Is saving your own feelings (trying to spare yourself emotional pain when others are at stake) moral?

Asked by: savvga13
  • Our feelings are important

    To the specific cat example you gave, I'd say have the cat euthanized (however hard it is, is there anything to gain when you'd experience grief and suffering anyway seeing your lifelong companion in agony?) I don't feel that this example is typical of the situations in the argument topic, however, because I don't believe any feelings would be spared.
    However, in general, I feel that it is a very legitimate decision to save your own feelings (where they can be saved) and not to undergo emotional pain, depending on what the stakes are for the other beings in question. To make it immoral to save your own feelings opens the door to becoming a martyr to the whims of others and their demands. Ultimately we need to love and honor ourselves first, and then love and honor others.

  • Why should you hurt?

    There are always the exceptions, like your children, but if somebody is going to emotionally hurt in a situation, why should it be you? I get it, this sounds selfish, but that's what humans are right? There's nothing wrong with not wanting to be hurt.. We as humans naturally shy away from such things, which is completely normal. There are of course instances, like the one about the cat, where if the thing is in physical pain, ending the cat's life is better for the both of you in the end, because you will undoubtedly suffer from watching your cat suffer. Doing things so you hurt and others don't can cause you to look like a pushover who will take everything, even if they don't deserve it, and this can cause you even more pain in the future.

  • No, I do not think it is.

    Firstly, I'm sorry if this is something which is personally affecting you (to the person who posted), it's a tough thing to go through. However, I believe the right thing to do is what is best for the animal and put an end to their misery. Quality of life matters, being riddled with disease and crippled with pain removes all traces of that. This is precisely the reason I am for legal euthanasia. When you love someone, or a pet, you want to do the right thing by them, that's not always going to coincide with what is best or easiest for you. Love and compassion require courage.

  • I'm not sure, which is why I asked. Please disregard the stance I took.

    Here is a dilemma, just to clarify my question a bit more-

    Your cat has feline leukemia, and the vet says it is fatal. Since the disease will cause a lot of pain to your cat, the vet suggests to euthanize him in order to relieve him of suffering. Even your parents agree. However, you have know your cat ever since a toddler, and have grown up with him, playing, cuddling, whispering your secrets, etc. He has been a lifelong friend whom you can seek comfort. You really don't want to see your cat just leave you, and want him to stay with you as much as possible, until his last breath. On the other hand, you can't bear to see him unhappy and suffering . Is it moral to let him stay with you, so you can spare yourself some grief?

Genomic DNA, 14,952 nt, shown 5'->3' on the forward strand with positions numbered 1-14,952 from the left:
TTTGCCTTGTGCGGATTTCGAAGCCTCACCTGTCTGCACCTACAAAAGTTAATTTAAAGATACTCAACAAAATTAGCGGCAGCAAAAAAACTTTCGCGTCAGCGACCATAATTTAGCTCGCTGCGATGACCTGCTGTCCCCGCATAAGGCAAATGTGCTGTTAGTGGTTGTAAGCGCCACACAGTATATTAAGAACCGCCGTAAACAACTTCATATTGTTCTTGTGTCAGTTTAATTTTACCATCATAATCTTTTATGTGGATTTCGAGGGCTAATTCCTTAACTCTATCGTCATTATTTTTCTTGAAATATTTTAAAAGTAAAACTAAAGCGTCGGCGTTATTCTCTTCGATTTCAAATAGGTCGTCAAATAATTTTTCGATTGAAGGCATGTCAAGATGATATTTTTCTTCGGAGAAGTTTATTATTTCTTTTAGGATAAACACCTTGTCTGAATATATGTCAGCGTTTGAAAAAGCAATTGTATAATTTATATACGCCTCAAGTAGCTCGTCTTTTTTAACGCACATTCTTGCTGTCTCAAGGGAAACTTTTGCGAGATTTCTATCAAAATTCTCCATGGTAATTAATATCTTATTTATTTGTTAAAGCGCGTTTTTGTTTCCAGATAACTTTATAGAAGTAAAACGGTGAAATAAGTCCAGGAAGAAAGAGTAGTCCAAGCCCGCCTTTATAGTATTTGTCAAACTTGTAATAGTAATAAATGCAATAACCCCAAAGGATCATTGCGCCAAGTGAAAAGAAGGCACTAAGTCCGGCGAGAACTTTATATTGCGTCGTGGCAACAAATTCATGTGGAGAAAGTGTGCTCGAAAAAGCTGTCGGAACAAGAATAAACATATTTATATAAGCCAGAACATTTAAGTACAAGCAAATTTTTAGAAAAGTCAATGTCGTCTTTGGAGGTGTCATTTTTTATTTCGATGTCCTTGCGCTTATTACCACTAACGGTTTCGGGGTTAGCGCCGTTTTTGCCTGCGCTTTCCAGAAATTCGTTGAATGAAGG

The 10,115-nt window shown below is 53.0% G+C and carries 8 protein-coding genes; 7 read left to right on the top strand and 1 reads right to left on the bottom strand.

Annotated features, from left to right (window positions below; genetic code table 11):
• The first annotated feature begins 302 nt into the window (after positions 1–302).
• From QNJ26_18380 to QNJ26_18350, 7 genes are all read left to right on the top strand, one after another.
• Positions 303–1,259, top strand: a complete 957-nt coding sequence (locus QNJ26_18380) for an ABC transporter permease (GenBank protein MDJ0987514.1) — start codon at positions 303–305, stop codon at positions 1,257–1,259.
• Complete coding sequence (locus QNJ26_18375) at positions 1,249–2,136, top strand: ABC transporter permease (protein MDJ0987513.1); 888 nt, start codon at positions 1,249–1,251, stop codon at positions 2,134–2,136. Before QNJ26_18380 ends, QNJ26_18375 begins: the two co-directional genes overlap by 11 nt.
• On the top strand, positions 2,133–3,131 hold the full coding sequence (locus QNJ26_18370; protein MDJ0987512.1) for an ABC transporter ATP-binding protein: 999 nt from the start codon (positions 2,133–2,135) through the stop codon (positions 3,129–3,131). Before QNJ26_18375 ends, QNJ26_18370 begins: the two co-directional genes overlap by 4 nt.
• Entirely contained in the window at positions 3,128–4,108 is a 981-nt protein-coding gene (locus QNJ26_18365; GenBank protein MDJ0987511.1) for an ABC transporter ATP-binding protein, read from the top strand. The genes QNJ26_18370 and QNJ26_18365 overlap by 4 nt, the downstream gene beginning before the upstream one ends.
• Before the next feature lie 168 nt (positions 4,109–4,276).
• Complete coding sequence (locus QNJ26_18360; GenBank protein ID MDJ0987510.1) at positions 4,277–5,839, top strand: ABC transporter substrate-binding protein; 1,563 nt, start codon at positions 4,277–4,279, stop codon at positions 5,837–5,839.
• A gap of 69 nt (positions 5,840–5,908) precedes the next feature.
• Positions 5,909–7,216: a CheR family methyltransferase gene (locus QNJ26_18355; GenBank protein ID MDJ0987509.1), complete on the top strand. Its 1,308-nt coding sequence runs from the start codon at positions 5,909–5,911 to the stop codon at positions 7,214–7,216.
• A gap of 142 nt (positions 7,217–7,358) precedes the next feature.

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AnonyFeline says2013-07-08T03:01:41.357
It's up to the cat.

If it were a person, it's up to the person... Despite your feelings.
fractaldreams says2013-07-08T12:13:29.927
It's not up to the cat, it's up to the responsible pet owner to do the right thing.
AnonyFeline says2013-07-09T12:00:15.487
So by your logic, are you saying a dying loved one's life is based on that loved one's owner?
fractaldreams says2013-07-09T12:47:45.830
No, I don't think I am. What I am saying is that when it comes to domesticated animals, the right course of action needs to be determined by the owner. A cat or a dog cannot decide to put an end to their own suffering in a quick and painless manner and activate such a plan even if they could think of it (which is partly our fault, in the wild, these things happen naturally and ruthlessly, of course, you see it with a vulnerable animal in a pack taking themselves off to die), so, it's up to us to do the right and compassionate thing. Hey, AnonyFeline, what exactly are you saying? What is up to the cat? Perhaps we misunderstand each other...
AnonyFeline says2013-07-10T10:03:09.150
The cat is an allusion to the individual. The one dying has the ultimate choice.
fractaldreams says2013-07-10T10:55:13.523
Thank you for clarifying. Yes, in that case, we are in agreement that the feelings of the other party don't really come into it, what counts is respecting the wishes (which, hopefully, would have been clearly and unambiguously expressed by the patient in question before it got to be too late) of the person dying/suffering. It's a shame that the wishes of Tony Nicklinson, the man with locked-in syndrome who fought for the right for doctors to legally end his
life, were not respected by our legal system here in the UK. I think it's a sad reflection on our society that we are more easily inclined to be compassionate towards our pets than we are towards each other. I think it might be time to rethink our concept of what is sacred. For me, quality and dignity weigh more heavily upon the balance than mere biological functions.